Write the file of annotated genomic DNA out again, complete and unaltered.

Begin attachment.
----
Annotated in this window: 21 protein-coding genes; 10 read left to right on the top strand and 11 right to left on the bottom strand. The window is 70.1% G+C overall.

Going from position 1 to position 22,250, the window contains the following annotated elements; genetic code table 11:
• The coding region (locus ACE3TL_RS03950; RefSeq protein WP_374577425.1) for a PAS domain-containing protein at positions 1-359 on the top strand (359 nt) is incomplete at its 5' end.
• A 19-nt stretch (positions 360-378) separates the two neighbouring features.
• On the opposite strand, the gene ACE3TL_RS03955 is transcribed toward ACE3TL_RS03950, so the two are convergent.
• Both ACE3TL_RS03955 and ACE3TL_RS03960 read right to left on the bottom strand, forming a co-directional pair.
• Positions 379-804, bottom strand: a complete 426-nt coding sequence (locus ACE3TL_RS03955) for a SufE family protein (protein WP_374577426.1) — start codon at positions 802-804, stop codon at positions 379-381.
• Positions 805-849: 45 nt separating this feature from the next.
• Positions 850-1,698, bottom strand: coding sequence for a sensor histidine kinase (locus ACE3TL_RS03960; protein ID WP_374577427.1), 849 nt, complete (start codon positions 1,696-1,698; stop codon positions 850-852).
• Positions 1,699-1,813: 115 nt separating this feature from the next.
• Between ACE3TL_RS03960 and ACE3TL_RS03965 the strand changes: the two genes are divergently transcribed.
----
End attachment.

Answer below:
Annotated in this window: 21 protein-coding genes; 10 read left to right on the top strand and 11 right to left on the bottom strand. The window is 70.1% G+C overall.

Going from position 1 to position 22,250, the window contains the following annotated elements; genetic code table 11:
• The coding region (locus ACE3TL_RS03950; RefSeq protein WP_374577425.1) for a PAS domain-containing protein at positions 1-359 on the top strand (359 nt) is incomplete at its 5' end.
• A 19-nt stretch (positions 360-378) separates the two neighbouring features.
• On the opposite strand, the gene ACE3TL_RS03955 is transcribed toward ACE3TL_RS03950, so the two are convergent.
• Both ACE3TL_RS03955 and ACE3TL_RS03960 read right to left on the bottom strand, forming a co-directional pair.
• Positions 379-804, bottom strand: a complete 426-nt coding sequence (locus ACE3TL_RS03955) for a SufE family protein (protein WP_374577426.1) — start codon at positions 802-804, stop codon at positions 379-381.
• Positions 805-849: 45 nt separating this feature from the next.
• Positions 850-1,698, bottom strand: coding sequence for a sensor histidine kinase (locus ACE3TL_RS03960; protein ID WP_374577427.1), 849 nt, complete (start codon positions 1,696-1,698; stop codon positions 850-852).
• Positions 1,699-1,813: 115 nt separating this feature from the next.
• Between ACE3TL_RS03960 and ACE3TL_RS03965 the strand changes: the two genes are divergently transcribed.